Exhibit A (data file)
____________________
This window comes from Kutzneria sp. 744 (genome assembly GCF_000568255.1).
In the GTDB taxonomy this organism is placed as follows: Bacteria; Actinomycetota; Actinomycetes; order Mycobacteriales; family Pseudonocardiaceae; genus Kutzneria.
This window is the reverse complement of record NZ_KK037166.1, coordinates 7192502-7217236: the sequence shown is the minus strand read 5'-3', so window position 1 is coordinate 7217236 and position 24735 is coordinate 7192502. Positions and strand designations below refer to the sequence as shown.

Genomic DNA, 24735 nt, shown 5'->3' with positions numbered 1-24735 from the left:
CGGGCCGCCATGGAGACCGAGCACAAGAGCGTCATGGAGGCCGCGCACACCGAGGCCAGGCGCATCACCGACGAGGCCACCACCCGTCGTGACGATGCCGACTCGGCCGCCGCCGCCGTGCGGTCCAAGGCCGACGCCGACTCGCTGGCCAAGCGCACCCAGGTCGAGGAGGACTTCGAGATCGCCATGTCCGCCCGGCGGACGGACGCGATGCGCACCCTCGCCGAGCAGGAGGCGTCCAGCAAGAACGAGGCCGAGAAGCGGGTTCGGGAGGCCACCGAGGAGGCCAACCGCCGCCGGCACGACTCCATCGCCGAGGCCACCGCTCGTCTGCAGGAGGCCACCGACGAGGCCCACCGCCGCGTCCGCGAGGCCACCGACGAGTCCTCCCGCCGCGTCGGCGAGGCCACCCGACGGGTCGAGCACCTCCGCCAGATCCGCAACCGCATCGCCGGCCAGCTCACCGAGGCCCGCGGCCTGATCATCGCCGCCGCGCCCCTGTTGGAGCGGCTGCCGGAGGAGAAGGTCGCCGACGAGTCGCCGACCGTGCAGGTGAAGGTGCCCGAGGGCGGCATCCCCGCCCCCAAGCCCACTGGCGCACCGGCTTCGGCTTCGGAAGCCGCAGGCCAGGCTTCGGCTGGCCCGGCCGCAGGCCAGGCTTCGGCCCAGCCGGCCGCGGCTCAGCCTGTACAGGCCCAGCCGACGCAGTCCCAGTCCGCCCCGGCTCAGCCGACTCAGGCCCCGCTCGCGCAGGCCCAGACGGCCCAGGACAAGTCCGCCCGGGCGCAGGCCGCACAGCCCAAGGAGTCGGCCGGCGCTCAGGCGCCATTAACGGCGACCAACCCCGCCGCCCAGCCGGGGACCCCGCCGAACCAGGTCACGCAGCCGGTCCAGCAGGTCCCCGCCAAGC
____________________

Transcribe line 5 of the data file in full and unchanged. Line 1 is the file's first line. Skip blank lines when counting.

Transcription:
CGGGCCGCCATGGAGACCGAGCACAAGAGCGTCATGGAGGCCGCGCACACCGAGGCCAGGCGCATCACCGACGAGGCCACCACCCGTCGTGACGATGCCGACTCGGCCGCCGCCGCCGTGCGGTCCAAGGCCGACGCCGACTCGCTGGCCAAGCGCACCCAGGTCGAGGAGGACTTCGAGATCGCCATGTCCGCCCGGCGGACGGACGCGATGCGCACCCTCGCCGAGCAGGAGGCGTCCAGCAAGAACGAGGCCGAGAAGCGGGTTCGGGAGGCCACCGAGGAGGCCAACCGCCGCCGGCACGACTCCATCGCCGAGGCCACCGCTCGTCTGCAGGAGGCCACCGACGAGGCCCACCGCCGCGTCCGCGAGGCCACCGACGAGTCCTCCCGCCGCGTCGGCGAGGCCACCCGACGGGTCGAGCACCTCCGCCAGATCCGCAACCGCATCGCCGGCCAGCTCACCGAGGCCCGCGGCCTGATCATCGCCGCCGCGCCCCTGTTGGAGCGGCTGCCGGAGGAGAAGGTCGCCGACGAGTCGCCGACCGTGCAGGTGAAGGTGCCCGAGGGCGGCATCCCCGCCCCCAAGCCCACTGGCGCACCGGCTTCGGCTTCGGAAGCCGCAGGCCAGGCTTCGGCTGGCCCGGCCGCAGGCCAGGCTTCGGCCCAGCCGGCCGCGGCTCAGCCTGTACAGGCCCAGCCGACGCAGTCCCAGTCCGCCCCGGCTCAGCCGACTCAGGCCCCGCTCGCGCAGGCCCAGACGGCCCAGGACAAGTCCGCCCGGGCGCAGGCCGCACAGCCCAAGGAGTCGGCCGGCGCTCAGGCGCCATTAACGGCGACCAACCCCGCCGCCCAGCCGGGGACCCCGCCGAACCAGGTCACGCAGCCGGTCCAGCAGGTCCCCGCCAAGC